So, on July 8, in front of the world’s media, the Gleneagles communiqué on climate change and Africa was signed, very publicly, by all the G8 leaders coming up to the lectern in turn. It was a piece of high political theatre unprecedented at such meetings. A colleague of mine, having been tasked with finding a suitable fountain pen for eight rather powerful signatures, kept it.

Building momentum

A Conservative British prime minister, Harold Macmillan (who served from January 1957 to October 1963), was once asked what was the most difficult thing about his job. “Events, dear boy, events,” was his alleged response.

No matter how much any leader might prepare and seek to spend time and political capital on his or her priorities, unplanned events cannot be ignored. Such surprises, be they severe climate events such as Typhoon Haiyan and Hurricane Sandy, or policy decisions such as China’s commitment that its emissions will peak in less than 15 years, or the G7 agreeing to phase out fossil fuels by the end of the century, have drawn heads of state back to the issue of climate change

Prior to Friday, the momentum behind reaching a more adequate international agreement on climate change was already significant.

States have presented their emissions reduction commitments prior to the meeting (through their “Intended Nationally Determined Contributions”). The United Nations Framework Convention on Climate Change has also learnt important lessons from previous meetings.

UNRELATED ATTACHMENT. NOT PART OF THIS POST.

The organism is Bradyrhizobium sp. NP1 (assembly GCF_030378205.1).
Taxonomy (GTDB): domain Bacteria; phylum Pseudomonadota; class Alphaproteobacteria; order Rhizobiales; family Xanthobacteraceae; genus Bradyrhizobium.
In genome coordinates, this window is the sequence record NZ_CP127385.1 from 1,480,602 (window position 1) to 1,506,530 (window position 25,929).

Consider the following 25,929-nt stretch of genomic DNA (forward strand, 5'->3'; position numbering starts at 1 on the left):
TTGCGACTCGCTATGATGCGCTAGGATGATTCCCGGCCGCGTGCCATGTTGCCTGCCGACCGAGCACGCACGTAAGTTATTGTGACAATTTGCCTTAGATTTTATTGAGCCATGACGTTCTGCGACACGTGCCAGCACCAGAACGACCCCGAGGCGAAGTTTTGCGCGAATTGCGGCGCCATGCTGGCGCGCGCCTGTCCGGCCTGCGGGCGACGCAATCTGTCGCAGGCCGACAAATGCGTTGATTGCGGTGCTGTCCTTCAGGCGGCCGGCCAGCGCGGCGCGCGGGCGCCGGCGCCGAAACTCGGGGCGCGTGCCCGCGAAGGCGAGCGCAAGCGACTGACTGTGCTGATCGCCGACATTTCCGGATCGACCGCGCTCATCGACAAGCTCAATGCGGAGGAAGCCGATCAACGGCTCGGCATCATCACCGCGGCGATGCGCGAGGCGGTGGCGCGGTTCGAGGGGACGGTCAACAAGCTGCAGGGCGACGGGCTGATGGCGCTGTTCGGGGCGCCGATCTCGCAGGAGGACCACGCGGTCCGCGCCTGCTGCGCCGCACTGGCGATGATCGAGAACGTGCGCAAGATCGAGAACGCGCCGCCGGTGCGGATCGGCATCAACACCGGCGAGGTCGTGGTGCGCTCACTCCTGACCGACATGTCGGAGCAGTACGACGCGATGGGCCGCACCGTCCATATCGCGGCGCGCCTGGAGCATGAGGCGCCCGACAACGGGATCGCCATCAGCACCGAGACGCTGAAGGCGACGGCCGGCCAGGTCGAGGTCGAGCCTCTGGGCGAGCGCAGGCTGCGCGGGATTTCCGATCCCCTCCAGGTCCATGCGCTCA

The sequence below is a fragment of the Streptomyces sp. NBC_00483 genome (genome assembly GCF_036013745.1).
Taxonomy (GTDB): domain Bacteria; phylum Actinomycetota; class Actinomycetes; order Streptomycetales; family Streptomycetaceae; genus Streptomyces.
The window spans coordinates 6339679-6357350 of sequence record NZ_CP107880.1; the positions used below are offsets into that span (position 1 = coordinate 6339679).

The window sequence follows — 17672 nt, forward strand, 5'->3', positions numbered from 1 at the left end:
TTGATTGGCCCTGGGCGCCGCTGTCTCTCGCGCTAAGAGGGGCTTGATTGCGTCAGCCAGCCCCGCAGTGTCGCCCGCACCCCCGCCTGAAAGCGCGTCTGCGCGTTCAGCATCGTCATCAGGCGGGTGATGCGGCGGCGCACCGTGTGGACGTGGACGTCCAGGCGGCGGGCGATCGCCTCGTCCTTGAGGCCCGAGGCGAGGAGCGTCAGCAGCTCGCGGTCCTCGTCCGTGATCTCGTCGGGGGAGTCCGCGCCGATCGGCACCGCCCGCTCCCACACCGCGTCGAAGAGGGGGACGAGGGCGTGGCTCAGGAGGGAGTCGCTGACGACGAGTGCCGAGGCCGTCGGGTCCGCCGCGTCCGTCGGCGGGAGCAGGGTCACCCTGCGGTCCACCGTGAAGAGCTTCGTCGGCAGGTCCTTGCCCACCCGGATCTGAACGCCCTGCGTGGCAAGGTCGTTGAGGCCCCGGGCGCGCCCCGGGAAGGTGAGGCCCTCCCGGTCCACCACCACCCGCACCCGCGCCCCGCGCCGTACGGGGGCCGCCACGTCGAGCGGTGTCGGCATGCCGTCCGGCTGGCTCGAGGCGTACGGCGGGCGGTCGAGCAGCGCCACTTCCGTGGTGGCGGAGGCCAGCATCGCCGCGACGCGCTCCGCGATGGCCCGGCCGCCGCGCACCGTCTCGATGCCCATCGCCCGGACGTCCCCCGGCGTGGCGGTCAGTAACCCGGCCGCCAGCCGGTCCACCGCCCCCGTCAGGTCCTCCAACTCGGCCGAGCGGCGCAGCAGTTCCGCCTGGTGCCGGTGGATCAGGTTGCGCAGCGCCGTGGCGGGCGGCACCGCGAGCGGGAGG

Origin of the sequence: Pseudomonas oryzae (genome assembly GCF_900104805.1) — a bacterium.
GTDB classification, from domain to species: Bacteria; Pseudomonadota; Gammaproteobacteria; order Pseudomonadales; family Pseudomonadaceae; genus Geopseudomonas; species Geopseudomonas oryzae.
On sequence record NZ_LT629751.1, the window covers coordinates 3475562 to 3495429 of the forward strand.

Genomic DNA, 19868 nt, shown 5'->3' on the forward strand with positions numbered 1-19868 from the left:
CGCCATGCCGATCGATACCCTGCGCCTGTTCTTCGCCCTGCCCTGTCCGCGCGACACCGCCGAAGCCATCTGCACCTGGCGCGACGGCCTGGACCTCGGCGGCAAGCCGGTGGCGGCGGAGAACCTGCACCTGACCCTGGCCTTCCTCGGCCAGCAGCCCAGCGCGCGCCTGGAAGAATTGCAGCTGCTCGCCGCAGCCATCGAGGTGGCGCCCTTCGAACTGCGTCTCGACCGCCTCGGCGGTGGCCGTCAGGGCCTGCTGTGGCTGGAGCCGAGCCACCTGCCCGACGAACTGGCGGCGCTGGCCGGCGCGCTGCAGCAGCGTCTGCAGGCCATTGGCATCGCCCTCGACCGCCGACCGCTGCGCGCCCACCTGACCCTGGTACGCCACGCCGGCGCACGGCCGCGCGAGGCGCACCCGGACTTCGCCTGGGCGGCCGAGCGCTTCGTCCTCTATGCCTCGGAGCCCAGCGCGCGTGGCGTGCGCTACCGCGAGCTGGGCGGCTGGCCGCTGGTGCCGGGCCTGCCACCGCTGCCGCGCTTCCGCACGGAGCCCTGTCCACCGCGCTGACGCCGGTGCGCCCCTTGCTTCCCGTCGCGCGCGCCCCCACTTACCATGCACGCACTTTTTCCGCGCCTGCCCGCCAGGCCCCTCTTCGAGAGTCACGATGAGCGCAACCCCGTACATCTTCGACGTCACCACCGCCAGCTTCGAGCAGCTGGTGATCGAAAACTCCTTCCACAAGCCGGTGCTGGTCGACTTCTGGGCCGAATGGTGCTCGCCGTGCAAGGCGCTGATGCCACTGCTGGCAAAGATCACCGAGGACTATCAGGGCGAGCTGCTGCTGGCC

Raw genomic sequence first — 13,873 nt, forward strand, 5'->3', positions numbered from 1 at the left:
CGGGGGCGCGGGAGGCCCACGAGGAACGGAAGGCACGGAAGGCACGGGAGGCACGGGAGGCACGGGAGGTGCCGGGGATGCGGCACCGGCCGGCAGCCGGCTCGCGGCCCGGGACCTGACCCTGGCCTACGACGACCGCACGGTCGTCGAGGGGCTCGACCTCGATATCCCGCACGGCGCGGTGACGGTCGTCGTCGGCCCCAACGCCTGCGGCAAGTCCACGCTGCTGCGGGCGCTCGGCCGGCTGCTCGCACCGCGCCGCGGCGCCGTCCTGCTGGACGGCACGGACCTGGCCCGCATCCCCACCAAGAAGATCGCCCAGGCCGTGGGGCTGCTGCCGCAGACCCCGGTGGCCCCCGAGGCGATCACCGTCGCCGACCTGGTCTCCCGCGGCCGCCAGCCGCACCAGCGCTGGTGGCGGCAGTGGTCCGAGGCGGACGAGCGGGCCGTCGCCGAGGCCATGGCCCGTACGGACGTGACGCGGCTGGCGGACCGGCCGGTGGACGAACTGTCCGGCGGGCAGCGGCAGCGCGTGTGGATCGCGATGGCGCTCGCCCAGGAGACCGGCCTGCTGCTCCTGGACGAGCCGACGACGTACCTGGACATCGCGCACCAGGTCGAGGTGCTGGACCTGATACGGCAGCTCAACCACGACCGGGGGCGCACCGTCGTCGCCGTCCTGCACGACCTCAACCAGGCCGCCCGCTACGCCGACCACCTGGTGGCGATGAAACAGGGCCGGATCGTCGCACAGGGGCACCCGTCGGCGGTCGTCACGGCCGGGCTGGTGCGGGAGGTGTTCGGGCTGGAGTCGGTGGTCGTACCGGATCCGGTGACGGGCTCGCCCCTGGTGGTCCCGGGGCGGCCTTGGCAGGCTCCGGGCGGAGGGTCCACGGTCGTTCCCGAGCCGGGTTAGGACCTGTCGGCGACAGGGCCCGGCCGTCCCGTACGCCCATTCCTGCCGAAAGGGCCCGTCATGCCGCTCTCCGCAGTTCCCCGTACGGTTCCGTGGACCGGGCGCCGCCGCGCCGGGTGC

US President Barack Obama, Chinese President Xi Jinping, and German Chancellor Angela Merkel are all going to Paris, having committed themselves to significant and ambitious domestic climate policies.

They aren’t going to Paris to negotiate what might be achieved; they are focused on ensuring a supportive international policy environment that will assist the how: namely the effective implementation of what is committed to internationally and a process for supporting further policy ambition.

One perverse consequence of the horror of Friday night might be that it provides further incentive for demonstrated unity and agreement at the Paris climate change conference. With France, President Francois Hollande and his highly able Foreign Minister Laurent Fabius presiding over the conference, the global community might now be more well-disposed to achieve a clear, symbolic and positive success, both for France, and as a potent demonstration of the enduring effectiveness of the international diplomatic process.

Out of the darkness of Friday night in Paris, may an ambitious and meaningful climate agreement - a positive and enduring light - shine forth. 

Now based in Sydney, Nick Rowley is a senior consultant working as part of Robertsbridge. From 2004 to 2006, he was senior advisor to British Prime Minister Tony Blair. This article was originally published in The Conversation.